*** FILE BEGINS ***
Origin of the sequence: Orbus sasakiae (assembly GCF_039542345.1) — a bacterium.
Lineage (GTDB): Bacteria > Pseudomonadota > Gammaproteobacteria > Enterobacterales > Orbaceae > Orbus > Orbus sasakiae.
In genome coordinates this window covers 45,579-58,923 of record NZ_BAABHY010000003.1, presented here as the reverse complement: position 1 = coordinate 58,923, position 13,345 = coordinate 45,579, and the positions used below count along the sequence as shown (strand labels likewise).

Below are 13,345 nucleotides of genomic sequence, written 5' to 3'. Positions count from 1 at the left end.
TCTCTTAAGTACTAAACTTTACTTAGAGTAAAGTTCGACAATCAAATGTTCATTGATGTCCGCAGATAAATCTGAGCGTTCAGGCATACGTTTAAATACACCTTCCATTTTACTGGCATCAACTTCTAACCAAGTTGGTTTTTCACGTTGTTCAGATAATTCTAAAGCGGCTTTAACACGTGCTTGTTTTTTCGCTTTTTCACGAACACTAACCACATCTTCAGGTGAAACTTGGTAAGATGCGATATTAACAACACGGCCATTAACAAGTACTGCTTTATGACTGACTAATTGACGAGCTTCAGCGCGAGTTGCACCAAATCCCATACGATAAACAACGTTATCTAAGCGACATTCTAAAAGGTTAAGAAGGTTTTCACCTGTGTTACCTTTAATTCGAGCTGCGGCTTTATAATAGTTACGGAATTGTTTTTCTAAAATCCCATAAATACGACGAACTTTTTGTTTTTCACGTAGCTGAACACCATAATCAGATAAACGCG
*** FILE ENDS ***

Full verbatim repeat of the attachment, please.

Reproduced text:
Origin of the sequence: Orbus sasakiae (assembly GCF_039542345.1) — a bacterium.
Lineage (GTDB): Bacteria > Pseudomonadota > Gammaproteobacteria > Enterobacterales > Orbaceae > Orbus > Orbus sasakiae.
In genome coordinates this window covers 45,579-58,923 of record NZ_BAABHY010000003.1, presented here as the reverse complement: position 1 = coordinate 58,923, position 13,345 = coordinate 45,579, and the positions used below count along the sequence as shown (strand labels likewise).

Below are 13,345 nucleotides of genomic sequence, written 5' to 3'. Positions count from 1 at the left end.
TCTCTTAAGTACTAAACTTTACTTAGAGTAAAGTTCGACAATCAAATGTTCATTGATGTCCGCAGATAAATCTGAGCGTTCAGGCATACGTTTAAATACACCTTCCATTTTACTGGCATCAACTTCTAACCAAGTTGGTTTTTCACGTTGTTCAGATAATTCTAAAGCGGCTTTAACACGTGCTTGTTTTTTCGCTTTTTCACGAACACTAACCACATCTTCAGGTGAAACTTGGTAAGATGCGATATTAACAACACGGCCATTAACAAGTACTGCTTTATGACTGACTAATTGACGAGCTTCAGCGCGAGTTGCACCAAATCCCATACGATAAACAACGTTATCTAAGCGACATTCTAAAAGGTTAAGAAGGTTTTCACCTGTGTTACCTTTAATTCGAGCTGCGGCTTTATAATAGTTACGGAATTGTTTTTCTAAAATCCCATAAATACGACGAACTTTTTGTTTTTCACGTAGCTGAACACCATAATCAGATAAACGCG